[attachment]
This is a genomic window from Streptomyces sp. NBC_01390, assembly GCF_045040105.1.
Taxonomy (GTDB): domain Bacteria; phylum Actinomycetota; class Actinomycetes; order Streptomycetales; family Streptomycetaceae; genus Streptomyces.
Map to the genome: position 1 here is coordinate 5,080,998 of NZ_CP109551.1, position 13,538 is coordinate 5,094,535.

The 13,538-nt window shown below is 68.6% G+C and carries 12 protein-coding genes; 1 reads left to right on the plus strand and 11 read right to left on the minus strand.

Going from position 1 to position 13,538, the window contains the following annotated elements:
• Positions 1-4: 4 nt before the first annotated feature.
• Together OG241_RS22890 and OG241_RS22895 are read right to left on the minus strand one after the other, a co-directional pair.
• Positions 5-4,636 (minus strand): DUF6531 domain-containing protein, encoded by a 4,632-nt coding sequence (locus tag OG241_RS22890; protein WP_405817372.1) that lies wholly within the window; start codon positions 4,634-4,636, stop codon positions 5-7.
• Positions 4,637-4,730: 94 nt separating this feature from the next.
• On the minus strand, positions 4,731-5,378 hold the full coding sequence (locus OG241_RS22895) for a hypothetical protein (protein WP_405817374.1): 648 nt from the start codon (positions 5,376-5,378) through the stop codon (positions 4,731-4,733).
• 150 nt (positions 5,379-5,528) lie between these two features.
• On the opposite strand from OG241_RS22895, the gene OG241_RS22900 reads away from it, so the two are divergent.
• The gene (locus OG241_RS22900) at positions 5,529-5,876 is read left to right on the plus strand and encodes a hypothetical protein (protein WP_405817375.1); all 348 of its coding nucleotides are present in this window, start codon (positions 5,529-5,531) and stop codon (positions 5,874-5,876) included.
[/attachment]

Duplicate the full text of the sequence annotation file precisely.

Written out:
This is a genomic window from Streptomyces sp. NBC_01390, assembly GCF_045040105.1.
Taxonomy (GTDB): domain Bacteria; phylum Actinomycetota; class Actinomycetes; order Streptomycetales; family Streptomycetaceae; genus Streptomyces.
Map to the genome: position 1 here is coordinate 5,080,998 of NZ_CP109551.1, position 13,538 is coordinate 5,094,535.

The 13,538-nt window shown below is 68.6% G+C and carries 12 protein-coding genes; 1 reads left to right on the plus strand and 11 read right to left on the minus strand.

Going from position 1 to position 13,538, the window contains the following annotated elements:
• Positions 1-4: 4 nt before the first annotated feature.
• Together OG241_RS22890 and OG241_RS22895 are read right to left on the minus strand one after the other, a co-directional pair.
• Positions 5-4,636 (minus strand): DUF6531 domain-containing protein, encoded by a 4,632-nt coding sequence (locus tag OG241_RS22890; protein WP_405817372.1) that lies wholly within the window; start codon positions 4,634-4,636, stop codon positions 5-7.
• Positions 4,637-4,730: 94 nt separating this feature from the next.
• On the minus strand, positions 4,731-5,378 hold the full coding sequence (locus OG241_RS22895) for a hypothetical protein (protein WP_405817374.1): 648 nt from the start codon (positions 5,376-5,378) through the stop codon (positions 4,731-4,733).
• 150 nt (positions 5,379-5,528) lie between these two features.
• On the opposite strand from OG241_RS22895, the gene OG241_RS22900 reads away from it, so the two are divergent.
• The gene (locus OG241_RS22900) at positions 5,529-5,876 is read left to right on the plus strand and encodes a hypothetical protein (protein WP_405817375.1); all 348 of its coding nucleotides are present in this window, start codon (positions 5,529-5,531) and stop codon (positions 5,874-5,876) included.